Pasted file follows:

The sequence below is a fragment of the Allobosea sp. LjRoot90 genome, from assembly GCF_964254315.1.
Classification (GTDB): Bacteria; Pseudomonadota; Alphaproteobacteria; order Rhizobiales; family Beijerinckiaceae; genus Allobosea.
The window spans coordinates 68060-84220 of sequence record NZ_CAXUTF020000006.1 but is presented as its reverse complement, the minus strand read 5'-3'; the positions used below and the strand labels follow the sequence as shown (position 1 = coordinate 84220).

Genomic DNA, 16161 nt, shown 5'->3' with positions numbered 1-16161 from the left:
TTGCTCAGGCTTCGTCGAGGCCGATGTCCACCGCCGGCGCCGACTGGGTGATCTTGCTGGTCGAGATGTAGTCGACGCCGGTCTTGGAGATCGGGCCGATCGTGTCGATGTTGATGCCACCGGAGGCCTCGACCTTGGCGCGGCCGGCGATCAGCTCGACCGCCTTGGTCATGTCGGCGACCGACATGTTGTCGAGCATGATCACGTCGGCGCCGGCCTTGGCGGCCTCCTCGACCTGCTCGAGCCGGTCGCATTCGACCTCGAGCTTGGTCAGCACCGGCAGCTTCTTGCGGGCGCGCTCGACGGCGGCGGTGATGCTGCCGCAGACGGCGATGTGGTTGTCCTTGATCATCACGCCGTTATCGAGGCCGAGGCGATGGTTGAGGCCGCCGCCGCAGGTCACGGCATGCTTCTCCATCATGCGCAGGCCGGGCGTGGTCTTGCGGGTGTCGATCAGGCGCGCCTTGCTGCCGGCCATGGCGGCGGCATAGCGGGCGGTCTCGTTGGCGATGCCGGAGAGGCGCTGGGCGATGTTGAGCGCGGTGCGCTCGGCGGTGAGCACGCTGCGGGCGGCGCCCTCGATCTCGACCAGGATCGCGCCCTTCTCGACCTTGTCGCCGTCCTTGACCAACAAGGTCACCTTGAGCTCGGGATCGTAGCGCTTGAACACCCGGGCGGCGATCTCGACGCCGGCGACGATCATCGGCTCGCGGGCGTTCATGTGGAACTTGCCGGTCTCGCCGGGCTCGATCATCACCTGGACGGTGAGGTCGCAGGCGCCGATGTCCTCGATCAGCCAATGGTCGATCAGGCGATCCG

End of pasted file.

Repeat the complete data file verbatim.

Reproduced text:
The sequence below is a fragment of the Allobosea sp. LjRoot90 genome, from assembly GCF_964254315.1.
Classification (GTDB): Bacteria; Pseudomonadota; Alphaproteobacteria; order Rhizobiales; family Beijerinckiaceae; genus Allobosea.
The window spans coordinates 68060-84220 of sequence record NZ_CAXUTF020000006.1 but is presented as its reverse complement, the minus strand read 5'-3'; the positions used below and the strand labels follow the sequence as shown (position 1 = coordinate 84220).

Genomic DNA, 16161 nt, shown 5'->3' with positions numbered 1-16161 from the left:
TTGCTCAGGCTTCGTCGAGGCCGATGTCCACCGCCGGCGCCGACTGGGTGATCTTGCTGGTCGAGATGTAGTCGACGCCGGTCTTGGAGATCGGGCCGATCGTGTCGATGTTGATGCCACCGGAGGCCTCGACCTTGGCGCGGCCGGCGATCAGCTCGACCGCCTTGGTCATGTCGGCGACCGACATGTTGTCGAGCATGATCACGTCGGCGCCGGCCTTGGCGGCCTCCTCGACCTGCTCGAGCCGGTCGCATTCGACCTCGAGCTTGGTCAGCACCGGCAGCTTCTTGCGGGCGCGCTCGACGGCGGCGGTGATGCTGCCGCAGACGGCGATGTGGTTGTCCTTGATCATCACGCCGTTATCGAGGCCGAGGCGATGGTTGAGGCCGCCGCCGCAGGTCACGGCATGCTTCTCCATCATGCGCAGGCCGGGCGTGGTCTTGCGGGTGTCGATCAGGCGCGCCTTGCTGCCGGCCATGGCGGCGGCATAGCGGGCGGTCTCGTTGGCGATGCCGGAGAGGCGCTGGGCGATGTTGAGCGCGGTGCGCTCGGCGGTGAGCACGCTGCGGGCGGCGCCCTCGATCTCGACCAGGATCGCGCCCTTCTCGACCTTGTCGCCGTCCTTGACCAACAAGGTCACCTTGAGCTCGGGATCGTAGCGCTTGAACACCCGGGCGGCGATCTCGACGCCGGCGACGATCATCGGCTCGCGGGCGTTCATGTGGAACTTGCCGGTCTCGCCGGGCTCGATCATCACCTGGACGGTGAGGTCGCAGGCGCCGATGTCCTCGATCAGCCAATGGTCGATCAGGCGATCCG